The Kaiser Family Foundation will hold a reporters-only web briefing on Wednesday, Sept. 25 at 12:30 p.m. ET, to release the 2019 benchmark Employer Health Benefits Survey. This 21st annual survey provides a detailed look at the current state of employer-based coverage and trends in private health insurance for both large…
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This month’s poll probes Democrats’ views about the general approaches to expanding health coverage and lowering costs put forward by the candidates; the public’s health care priorities for Congress; and views about the ACA, Medicare-for-all and a “public option” health plan.
The latest KFF Health Tracking Poll probes Democrats’ views about the general approaches to expanding health coverage and lowering costs put forward by the candidates. Most Democrats and Democratic-leaning independents (55%) say they prefer a candidate who would build on the Affordable Care Act to achieve those goals. Fewer (40%)…
This interactive map shows the status of all Section 1332 waivers requested by states. The Affordable Care Act (ACA) allows states to apply for innovation waivers to alter key ACA requirements in the individual and small group insurance markets and can be used to shore up fragile insurance markets, address unique state insurance market issues, or experiment with alternative models of providing coverage to state residents.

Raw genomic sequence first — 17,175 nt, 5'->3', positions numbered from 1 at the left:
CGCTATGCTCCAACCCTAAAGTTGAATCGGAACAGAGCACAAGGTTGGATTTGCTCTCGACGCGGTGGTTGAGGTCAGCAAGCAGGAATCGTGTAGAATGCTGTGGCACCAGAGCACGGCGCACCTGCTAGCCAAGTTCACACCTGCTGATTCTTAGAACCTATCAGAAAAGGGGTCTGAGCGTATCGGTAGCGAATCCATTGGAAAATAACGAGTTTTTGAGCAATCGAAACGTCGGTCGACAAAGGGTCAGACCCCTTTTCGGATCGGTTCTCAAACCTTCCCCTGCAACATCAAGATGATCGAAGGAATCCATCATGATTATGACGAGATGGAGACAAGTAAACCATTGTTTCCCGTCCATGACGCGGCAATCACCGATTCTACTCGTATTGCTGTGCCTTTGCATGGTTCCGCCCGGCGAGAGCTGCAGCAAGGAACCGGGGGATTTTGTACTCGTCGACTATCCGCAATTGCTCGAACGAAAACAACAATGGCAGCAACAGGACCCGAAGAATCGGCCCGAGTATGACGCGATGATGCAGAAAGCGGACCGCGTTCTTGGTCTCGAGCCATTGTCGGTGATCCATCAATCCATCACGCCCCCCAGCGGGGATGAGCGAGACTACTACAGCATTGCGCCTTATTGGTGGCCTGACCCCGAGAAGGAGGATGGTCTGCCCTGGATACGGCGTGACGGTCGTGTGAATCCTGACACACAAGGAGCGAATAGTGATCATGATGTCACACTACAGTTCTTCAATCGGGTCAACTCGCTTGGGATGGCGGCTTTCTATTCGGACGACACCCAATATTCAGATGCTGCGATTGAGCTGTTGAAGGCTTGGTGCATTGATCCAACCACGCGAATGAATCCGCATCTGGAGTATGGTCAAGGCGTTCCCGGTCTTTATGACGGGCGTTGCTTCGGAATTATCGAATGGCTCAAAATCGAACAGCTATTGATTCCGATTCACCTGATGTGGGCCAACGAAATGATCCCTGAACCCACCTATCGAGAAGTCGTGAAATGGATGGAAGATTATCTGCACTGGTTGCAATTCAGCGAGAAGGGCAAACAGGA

Health care for a family covered by a large employer cost, on average, $22,885 last year. That’s $2,000 more than the sticker price for a brand-new Volkswagen Beetle. Drew Altman discusses why it matters in this Axios column.
New Analysis of Large Employer Health Coverage: The Cost to Families for Health Coverage and Care Has Risen More Than 2X Faster Than Wages and 3X Faster Than Inflation Over the Last Decade
A new KFF analysis that looked at both premiums and other out-of-pocket costs shows that families with coverage through a large employer paid 67 percent more for their health benefits and care in 2018 than a decade earlier. In 2018, a typical family of four with large employer coverage spent…
Tracking the Rise in Premium Contributions and Cost-Sharing for Families with Large Employer Coverage
An analysis of large employer health coverage on the Peterson-Kaiser Health System Tracker finds that the cost to families for health coverage and care has risen more than two times faster than wages and three times faster than inflation over the last decade.
This data note explores the attitudes and experiences of older adults, ages 65 and up, when it comes to prescription drugs and related policy proposals being discussed. Experiences across different demographic groups are explored, such as household income and health status.
You have heard about the 5% of the population responsible for 50% of spending. Meet the 1.3%–persistent high spenders with very complex medical needs responsible for 20%. Drew Altman discusses this and possible ways to help them, read the Axios column.
Among People with Employer Coverage, Those with Persistently High Spending for Several Years Averaged Almost $88,000 in Health Spending in 2017
Among people with three consecutive years of coverage from a large employer, just 1.3 percent of enrollees accounted for 19.5 percent of overall health spending in 2017, finds a new KFF analysis. These “people with persistently high spending” – people in the top five percent of spending in each of…